South Africa World Cup 2010 - Travel Insurance - Car Rental - Car Hire Excess Insurance - Driving Tips
The 2010 FIFA World Cup Football Championship takes place in June and July.
It is scheduled to take place between 11th June and 11th July and this will be the first time that the tournament has been hosted by an African nation.
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Friday, June 11th, 2010
As the World Cup kicks off today there have been two tragic car accidents that have overshadowed the start of the world's biggest sporting tournament. As fans from around the world arrive in South Africa, we want to highlight some road safety tips to make sure visitors stay as safe as possible on the roads throughout the tournament
- Watch out for people who jump red lights - even if you have a green light, traffic coming from other directions may not have obeyed the signals
- A flashing red arrow on the left means that you're able to turn in that direction, as long as there is no other traffic on the road
- A continuous red (or green) arrow is telling you that you can proceed with caution in that direction
- Overtaking can occur in any lane on a highway and it is fairly common for drivers in South Africa to even use the hard shoulder for this, so take extra care to watch out for this.
As with any country, the locals are likely to be a little less cautious with sticking to speed limits, but any visiting drivers should take care to stick to them to avoid a hefty fine and possibly a run in with the law. Below are the standard speed limits for South Africa:
- Motorways - 120 km/h
- Open Roads - 100 km/h
- Built-up Areas - 60 km/h
If the unfortunate event that you're involved in an accident or witness and accident in South Africa, you can dial the emergency services on 112 from your mobile phone. If you don't have access to a mobile, you can dial the police on 10111 or the ambulance service on 10117 from a landline.
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Volcanic ash cloud could hamper travel to South Africa this June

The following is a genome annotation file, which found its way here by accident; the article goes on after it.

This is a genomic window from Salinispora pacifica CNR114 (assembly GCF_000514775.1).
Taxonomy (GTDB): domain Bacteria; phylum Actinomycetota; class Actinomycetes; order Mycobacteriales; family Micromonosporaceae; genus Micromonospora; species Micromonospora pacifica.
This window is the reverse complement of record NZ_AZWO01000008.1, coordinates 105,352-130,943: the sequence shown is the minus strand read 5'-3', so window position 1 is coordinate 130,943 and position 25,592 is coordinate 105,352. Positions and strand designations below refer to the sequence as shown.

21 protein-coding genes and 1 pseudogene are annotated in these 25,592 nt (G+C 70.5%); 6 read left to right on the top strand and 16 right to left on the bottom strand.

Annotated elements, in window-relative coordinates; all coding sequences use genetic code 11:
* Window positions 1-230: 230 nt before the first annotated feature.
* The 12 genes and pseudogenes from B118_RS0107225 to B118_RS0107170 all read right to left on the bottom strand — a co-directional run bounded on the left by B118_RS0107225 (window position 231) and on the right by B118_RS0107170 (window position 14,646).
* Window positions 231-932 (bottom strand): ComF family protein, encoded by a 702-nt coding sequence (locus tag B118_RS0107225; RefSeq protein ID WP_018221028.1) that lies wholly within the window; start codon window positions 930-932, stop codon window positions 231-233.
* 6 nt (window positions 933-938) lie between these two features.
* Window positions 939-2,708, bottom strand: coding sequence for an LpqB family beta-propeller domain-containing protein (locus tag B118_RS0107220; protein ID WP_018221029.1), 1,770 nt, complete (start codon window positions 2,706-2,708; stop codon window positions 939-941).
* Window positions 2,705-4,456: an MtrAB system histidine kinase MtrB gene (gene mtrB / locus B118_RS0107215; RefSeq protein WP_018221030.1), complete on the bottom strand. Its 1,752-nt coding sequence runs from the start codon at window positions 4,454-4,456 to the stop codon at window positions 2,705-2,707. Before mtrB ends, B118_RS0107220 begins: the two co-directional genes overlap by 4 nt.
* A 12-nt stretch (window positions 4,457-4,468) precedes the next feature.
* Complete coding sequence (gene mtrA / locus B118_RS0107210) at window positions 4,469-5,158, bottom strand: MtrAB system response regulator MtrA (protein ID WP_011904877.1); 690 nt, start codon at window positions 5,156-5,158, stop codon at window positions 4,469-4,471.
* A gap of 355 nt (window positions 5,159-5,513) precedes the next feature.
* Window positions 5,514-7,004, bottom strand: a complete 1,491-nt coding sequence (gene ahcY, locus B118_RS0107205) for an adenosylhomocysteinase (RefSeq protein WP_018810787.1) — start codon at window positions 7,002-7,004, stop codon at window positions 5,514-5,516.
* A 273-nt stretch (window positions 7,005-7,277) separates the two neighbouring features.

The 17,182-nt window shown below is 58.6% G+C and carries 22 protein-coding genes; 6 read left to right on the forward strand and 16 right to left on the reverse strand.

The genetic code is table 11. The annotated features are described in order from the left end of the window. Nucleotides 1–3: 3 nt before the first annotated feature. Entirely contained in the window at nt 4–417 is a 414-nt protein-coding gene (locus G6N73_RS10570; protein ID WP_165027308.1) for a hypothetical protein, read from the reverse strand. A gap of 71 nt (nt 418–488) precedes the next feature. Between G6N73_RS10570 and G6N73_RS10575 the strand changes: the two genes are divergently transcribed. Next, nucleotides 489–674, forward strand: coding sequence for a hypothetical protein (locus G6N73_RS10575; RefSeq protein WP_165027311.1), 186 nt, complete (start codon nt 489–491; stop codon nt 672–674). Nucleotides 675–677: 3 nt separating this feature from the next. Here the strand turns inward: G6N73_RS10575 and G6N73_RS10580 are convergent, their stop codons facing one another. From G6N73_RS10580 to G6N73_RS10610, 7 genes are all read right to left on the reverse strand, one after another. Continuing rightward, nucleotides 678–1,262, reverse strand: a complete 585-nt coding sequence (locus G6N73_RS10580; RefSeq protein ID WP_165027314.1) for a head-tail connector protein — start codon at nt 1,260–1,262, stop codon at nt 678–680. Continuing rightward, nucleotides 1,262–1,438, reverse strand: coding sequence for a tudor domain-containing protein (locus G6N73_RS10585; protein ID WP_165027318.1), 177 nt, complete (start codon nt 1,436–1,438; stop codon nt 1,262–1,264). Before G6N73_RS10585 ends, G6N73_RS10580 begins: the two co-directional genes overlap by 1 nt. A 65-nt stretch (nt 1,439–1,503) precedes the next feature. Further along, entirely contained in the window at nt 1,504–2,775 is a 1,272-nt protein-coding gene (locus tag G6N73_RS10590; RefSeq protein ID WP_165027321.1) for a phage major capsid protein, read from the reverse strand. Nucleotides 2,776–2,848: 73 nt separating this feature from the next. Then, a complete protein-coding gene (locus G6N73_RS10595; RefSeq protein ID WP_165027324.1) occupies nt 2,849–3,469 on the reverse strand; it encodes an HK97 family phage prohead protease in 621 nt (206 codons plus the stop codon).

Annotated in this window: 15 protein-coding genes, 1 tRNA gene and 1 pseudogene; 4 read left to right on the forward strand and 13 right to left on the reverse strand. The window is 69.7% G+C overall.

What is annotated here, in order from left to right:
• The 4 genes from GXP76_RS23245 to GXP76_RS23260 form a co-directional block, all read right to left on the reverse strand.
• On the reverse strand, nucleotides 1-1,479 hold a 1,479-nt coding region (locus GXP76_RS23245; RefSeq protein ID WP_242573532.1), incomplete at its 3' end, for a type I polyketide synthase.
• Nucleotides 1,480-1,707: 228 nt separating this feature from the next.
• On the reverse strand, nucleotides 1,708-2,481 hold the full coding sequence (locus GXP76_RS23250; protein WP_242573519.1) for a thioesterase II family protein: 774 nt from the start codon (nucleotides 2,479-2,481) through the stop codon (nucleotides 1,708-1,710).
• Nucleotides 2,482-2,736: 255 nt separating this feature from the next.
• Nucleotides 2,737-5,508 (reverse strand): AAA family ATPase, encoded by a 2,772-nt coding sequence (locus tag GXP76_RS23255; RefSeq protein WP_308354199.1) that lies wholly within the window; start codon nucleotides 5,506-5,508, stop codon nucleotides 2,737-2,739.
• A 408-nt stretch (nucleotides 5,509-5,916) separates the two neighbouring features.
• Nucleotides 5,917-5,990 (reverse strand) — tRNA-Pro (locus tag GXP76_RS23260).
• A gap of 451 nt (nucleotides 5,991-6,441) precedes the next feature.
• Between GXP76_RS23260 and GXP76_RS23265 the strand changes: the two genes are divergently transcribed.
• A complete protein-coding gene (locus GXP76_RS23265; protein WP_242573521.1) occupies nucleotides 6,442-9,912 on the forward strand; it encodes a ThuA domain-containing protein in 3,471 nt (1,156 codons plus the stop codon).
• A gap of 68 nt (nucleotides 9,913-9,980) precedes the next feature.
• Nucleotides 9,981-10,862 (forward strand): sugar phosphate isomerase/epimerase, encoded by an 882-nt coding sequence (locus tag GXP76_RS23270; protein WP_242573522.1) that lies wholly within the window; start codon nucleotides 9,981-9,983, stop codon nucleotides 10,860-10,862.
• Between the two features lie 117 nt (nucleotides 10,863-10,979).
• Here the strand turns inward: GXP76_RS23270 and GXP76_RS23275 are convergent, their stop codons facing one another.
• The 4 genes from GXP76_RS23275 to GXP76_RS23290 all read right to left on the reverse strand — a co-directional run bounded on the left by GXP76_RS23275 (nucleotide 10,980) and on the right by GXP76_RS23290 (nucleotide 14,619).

From Direct Travel Insurance 3rd June 2010
More than 20,000 football fans are expected to travel to South Africa for the world’s premier football event this June. There is however widespread concern that the recent volcanic ash cloud that affected air travel worldwide could lead to further flight delays or trip cancellations. In light of the above football fans have been urged to buy travel insurance upon booking their flight tickets to avoid potential losses due to cancelled flights. Paul Thilo, Vice President - Consumer Marketing at Direct Travel Insurance said: “Many of our customers are concerned about their forthcoming holidays, particularly as the volcanic ash situation may continue. Football fans heading to South Africa should make sure they have suitable cover and not simply consider insurance as an optional extra.
Our ambition is to enable our customers to focus on enjoying the football, which promises to be a fantastic event.” UK travel insurance provider Direct Travel has confirmed that they will cover claims from customers that are either stranded abroad or cannot travel due to the volcanic ash. Many travel insurance policies do not cover such situations, but in light of these extraordinary circumstances Direct Travel Insurance is treating this as an ‘adverse weather event’.
This means customers may be able to make a claim for Delayed departure, Abandonment or Missed departure under their policy. Direct Travel Insurance, nominated as the most trusted travel insurance provider in the Moneywise Customer Service Awards 2010, offers 24 hour medical emergency services, Medical expenses up to £20m per person, Missed departure up to £1,000 per person, Delayed departure up to £350 and Abandonment up to £6,000 per person. If the volcanic eruptions affect travel to South Africa, football fans that have a Direct Travel Insurance policy will be able to submit a claim for Delayed departure, Missed departure or Abandonment. For further information visit http://www.direct-travel.co.uk/?AID=jmlproperty
World Cup insured for £6.2bn
The World Cup, the world’s most watched sporting event, begins this month, and Lloyd’s has stated that it is insured to the tune of £6.2bn.
The World Cup began in 1930, and has grown into the biggest sporting spectacle of the global stage, with huge support from all corners of the planet and tremendous financial implications for broadcasters and FIFA.
Football is bigger business than ever before, and according to Beazley underwriter Peter Thompson an individual top flight footballer can be insured for up to £50m.
The ten stadia that are to be used in the tournament are an equal mix of old stadia and new ones specially built for the event, and are worth a combined total of £3.2bn.
However, insurance is not the sole preserve of the talented athlete or prudent tournament organiser.
The ABI and Direct Travel Insurance have both, in recent months, strongly urged fans travelling to South Africa to take out travel insurance to protect themselves, should anything more serious than an unexpected footballing defeat occur.